Six reasons so many Republicans are running for president

The Republican presidential field could wind up with close to 20 candidates. Here's our list of reasons why.

6. Citizens United

Nati Harnik/AP
Presidential candidate and Sen. Ted Cruz (r.) of Texas speaks in Sioux City, Iowa, on April 1, 2015. Senator Cruz raised an unprecedented $31 million in a single week in April through a series of super-PAC.

The Supreme Court’s 2010 ruling in Citizens United v. Federal Election Commission rocked the world of campaign finance. Suddenly, mega-donors could pump unlimited, undisclosed money into outside groups that advocate for a preferred candidate and/or against another.

In the 2012 cycle, big-money super political action committees, or super PACs, kept former Sen. Rick Santorum of Pennsylvania and former House Speaker Newt Gingrich in the game far longer than they would otherwise have been able. This time, some candidates have already lined up their big-money patrons, and others are still jockeying for such donors. But the potential of big-money support is enough for many candidates to hold out hope that they can catch on and watch the money roll in.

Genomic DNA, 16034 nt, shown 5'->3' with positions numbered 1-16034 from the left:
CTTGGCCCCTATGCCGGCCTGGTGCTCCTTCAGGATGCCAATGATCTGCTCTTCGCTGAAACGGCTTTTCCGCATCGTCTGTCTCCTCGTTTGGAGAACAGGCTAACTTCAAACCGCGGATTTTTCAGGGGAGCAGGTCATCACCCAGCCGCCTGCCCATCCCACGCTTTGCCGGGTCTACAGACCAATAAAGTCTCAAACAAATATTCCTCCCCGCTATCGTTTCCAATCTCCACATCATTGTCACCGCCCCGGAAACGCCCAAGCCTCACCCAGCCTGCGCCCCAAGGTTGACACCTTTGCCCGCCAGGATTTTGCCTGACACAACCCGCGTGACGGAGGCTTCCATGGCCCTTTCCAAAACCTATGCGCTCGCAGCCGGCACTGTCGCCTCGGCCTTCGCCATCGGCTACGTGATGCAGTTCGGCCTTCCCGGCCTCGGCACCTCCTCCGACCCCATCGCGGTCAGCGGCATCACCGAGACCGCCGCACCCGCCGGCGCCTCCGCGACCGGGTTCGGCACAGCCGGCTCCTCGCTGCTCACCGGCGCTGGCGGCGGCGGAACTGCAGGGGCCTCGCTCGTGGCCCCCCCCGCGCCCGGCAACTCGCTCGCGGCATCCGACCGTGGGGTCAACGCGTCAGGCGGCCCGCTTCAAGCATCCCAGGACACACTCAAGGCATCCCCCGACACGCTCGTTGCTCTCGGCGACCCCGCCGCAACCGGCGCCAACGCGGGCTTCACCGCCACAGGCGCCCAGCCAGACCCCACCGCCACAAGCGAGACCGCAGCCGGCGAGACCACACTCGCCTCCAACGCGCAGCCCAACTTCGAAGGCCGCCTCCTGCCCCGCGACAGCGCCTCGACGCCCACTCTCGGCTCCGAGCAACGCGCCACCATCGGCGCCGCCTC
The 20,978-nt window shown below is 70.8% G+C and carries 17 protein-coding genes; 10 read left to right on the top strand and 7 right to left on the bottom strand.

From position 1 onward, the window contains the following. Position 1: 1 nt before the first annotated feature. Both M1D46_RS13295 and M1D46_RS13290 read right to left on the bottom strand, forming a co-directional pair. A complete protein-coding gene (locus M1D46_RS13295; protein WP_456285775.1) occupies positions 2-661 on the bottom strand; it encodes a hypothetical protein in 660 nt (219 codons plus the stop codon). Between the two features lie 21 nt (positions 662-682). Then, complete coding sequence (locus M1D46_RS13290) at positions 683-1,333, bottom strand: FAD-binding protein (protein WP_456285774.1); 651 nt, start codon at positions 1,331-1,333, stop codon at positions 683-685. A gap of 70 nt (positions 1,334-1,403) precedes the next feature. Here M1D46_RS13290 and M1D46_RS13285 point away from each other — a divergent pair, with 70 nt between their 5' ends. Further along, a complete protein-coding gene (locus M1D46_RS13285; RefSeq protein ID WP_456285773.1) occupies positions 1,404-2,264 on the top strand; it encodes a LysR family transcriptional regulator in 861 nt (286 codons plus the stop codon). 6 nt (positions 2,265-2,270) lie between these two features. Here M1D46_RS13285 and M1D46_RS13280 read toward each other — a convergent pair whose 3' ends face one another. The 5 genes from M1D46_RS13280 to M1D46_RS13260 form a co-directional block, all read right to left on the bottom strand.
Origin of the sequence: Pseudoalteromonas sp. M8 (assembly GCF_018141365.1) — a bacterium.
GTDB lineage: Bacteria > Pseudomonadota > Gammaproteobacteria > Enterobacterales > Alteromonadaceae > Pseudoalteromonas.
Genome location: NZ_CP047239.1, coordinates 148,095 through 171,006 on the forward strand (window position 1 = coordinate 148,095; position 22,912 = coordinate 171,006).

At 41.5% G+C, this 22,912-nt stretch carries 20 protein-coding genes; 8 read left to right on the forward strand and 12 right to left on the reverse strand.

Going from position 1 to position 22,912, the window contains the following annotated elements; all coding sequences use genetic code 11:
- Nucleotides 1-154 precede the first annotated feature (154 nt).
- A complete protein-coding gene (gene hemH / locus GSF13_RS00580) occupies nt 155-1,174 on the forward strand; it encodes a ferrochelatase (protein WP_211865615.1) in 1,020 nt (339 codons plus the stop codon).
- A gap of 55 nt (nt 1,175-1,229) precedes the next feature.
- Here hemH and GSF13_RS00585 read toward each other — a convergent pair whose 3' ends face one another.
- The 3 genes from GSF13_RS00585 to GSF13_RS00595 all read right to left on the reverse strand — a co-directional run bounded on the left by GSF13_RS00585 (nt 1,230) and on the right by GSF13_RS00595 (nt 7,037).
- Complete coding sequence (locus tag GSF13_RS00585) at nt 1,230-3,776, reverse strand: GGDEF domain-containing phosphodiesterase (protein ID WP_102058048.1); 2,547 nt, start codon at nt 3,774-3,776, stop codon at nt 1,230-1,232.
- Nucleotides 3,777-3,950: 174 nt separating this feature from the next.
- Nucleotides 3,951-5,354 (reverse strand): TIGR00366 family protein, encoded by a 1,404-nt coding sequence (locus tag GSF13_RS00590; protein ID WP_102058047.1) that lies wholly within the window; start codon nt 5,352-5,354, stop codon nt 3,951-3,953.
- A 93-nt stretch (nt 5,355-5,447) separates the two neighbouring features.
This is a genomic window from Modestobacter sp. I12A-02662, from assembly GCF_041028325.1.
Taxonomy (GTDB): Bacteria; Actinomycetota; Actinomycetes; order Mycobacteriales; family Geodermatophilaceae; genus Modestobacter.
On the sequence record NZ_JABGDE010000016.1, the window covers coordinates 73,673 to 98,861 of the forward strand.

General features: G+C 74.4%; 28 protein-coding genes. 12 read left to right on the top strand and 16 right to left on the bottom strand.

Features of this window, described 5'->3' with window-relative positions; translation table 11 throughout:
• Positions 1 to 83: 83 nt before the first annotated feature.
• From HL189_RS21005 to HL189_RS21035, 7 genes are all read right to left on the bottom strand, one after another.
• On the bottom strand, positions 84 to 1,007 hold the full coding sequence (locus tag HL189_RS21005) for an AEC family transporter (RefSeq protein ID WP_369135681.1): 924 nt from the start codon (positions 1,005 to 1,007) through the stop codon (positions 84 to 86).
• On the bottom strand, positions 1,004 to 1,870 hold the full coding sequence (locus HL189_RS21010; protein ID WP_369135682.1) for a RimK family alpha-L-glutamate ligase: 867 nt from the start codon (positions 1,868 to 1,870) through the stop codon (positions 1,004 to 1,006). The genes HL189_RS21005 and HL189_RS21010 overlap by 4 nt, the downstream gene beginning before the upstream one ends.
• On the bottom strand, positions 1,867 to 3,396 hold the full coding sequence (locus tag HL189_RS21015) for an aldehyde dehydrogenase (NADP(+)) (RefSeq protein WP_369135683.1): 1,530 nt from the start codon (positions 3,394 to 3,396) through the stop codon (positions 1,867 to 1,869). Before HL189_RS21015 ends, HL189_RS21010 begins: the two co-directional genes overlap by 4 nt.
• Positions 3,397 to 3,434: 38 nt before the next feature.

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Dear Reader,

About a year ago, I happened upon this statement about the Monitor in the Harvard Business Review – under the charming heading of “do things that don’t interest you”:

“Many things that end up” being meaningful, writes social scientist Joseph Grenny, “have come from conference workshops, articles, or online videos that began as a chore and ended with an insight. My work in Kenya, for example, was heavily influenced by a Christian Science Monitor article I had forced myself to read 10 years earlier. Sometimes, we call things ‘boring’ simply because they lie outside the box we are currently in.”

If you were to come up with a punchline to a joke about the Monitor, that would probably be it. We’re seen as being global, fair, insightful, and perhaps a bit too earnest. We’re the bran muffin of journalism.

But you know what? We change lives. And I’m going to argue that we change lives precisely because we force open that too-small box that most human beings think they live in.

The Monitor is a peculiar little publication that’s hard for the world to figure out. We’re run by a church, but we’re not only for church members and we’re not about converting people. We’re known as being fair even as the world becomes as polarized as at any time since the newspaper’s founding in 1908.

We have a mission beyond circulation, we want to bridge divides. We’re about kicking down the door of thought everywhere and saying, “You are bigger and more capable than you realize. And we can prove it.”

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